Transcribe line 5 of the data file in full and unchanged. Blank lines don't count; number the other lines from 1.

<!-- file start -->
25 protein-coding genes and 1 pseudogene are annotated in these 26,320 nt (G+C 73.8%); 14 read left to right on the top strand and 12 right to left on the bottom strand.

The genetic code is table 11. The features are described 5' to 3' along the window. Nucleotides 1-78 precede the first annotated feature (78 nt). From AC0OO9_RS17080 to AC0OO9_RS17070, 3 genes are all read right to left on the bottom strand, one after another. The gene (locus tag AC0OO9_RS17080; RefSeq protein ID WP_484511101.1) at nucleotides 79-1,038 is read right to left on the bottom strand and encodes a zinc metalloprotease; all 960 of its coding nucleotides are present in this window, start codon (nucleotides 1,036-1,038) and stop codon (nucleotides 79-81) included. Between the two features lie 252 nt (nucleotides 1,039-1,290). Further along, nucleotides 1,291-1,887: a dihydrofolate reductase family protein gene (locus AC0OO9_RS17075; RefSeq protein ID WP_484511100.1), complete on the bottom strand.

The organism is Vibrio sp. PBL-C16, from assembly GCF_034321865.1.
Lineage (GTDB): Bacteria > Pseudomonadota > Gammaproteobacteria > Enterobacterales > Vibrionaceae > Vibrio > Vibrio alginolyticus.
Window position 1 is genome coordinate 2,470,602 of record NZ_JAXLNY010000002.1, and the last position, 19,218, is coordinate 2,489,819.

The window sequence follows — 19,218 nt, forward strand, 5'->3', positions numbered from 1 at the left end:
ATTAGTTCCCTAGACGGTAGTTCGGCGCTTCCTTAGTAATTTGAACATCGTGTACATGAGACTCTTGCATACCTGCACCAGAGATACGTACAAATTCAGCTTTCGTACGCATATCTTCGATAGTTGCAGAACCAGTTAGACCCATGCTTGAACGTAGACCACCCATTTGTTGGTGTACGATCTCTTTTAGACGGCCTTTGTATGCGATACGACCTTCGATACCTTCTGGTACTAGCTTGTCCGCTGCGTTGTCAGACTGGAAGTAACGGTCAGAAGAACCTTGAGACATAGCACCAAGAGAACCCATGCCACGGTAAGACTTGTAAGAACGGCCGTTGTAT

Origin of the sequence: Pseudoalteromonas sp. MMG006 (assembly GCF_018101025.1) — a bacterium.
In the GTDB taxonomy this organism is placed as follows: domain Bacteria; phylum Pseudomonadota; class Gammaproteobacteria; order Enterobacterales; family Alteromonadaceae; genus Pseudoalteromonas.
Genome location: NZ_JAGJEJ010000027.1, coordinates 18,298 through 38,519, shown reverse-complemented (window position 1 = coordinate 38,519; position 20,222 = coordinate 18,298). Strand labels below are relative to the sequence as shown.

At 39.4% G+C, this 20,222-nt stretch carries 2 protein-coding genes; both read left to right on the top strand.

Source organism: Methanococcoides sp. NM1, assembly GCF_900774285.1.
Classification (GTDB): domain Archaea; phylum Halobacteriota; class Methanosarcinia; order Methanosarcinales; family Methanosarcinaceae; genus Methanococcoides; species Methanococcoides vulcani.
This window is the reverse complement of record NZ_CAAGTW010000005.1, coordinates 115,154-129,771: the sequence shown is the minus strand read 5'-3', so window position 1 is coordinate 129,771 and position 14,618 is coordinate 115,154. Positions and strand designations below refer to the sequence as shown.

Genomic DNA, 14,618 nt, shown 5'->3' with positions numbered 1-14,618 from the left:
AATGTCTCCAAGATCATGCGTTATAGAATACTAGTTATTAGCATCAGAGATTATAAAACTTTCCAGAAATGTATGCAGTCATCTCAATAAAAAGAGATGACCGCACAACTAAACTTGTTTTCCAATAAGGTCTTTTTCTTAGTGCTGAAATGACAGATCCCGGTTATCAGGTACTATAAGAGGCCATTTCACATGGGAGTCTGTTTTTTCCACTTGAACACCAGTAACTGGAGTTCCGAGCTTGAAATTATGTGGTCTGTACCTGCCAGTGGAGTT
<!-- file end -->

Window position 1 is genome coordinate 2,470,602 of record NZ_JAXLNY010000002.1, and the last position, 19,218, is coordinate 2,489,819.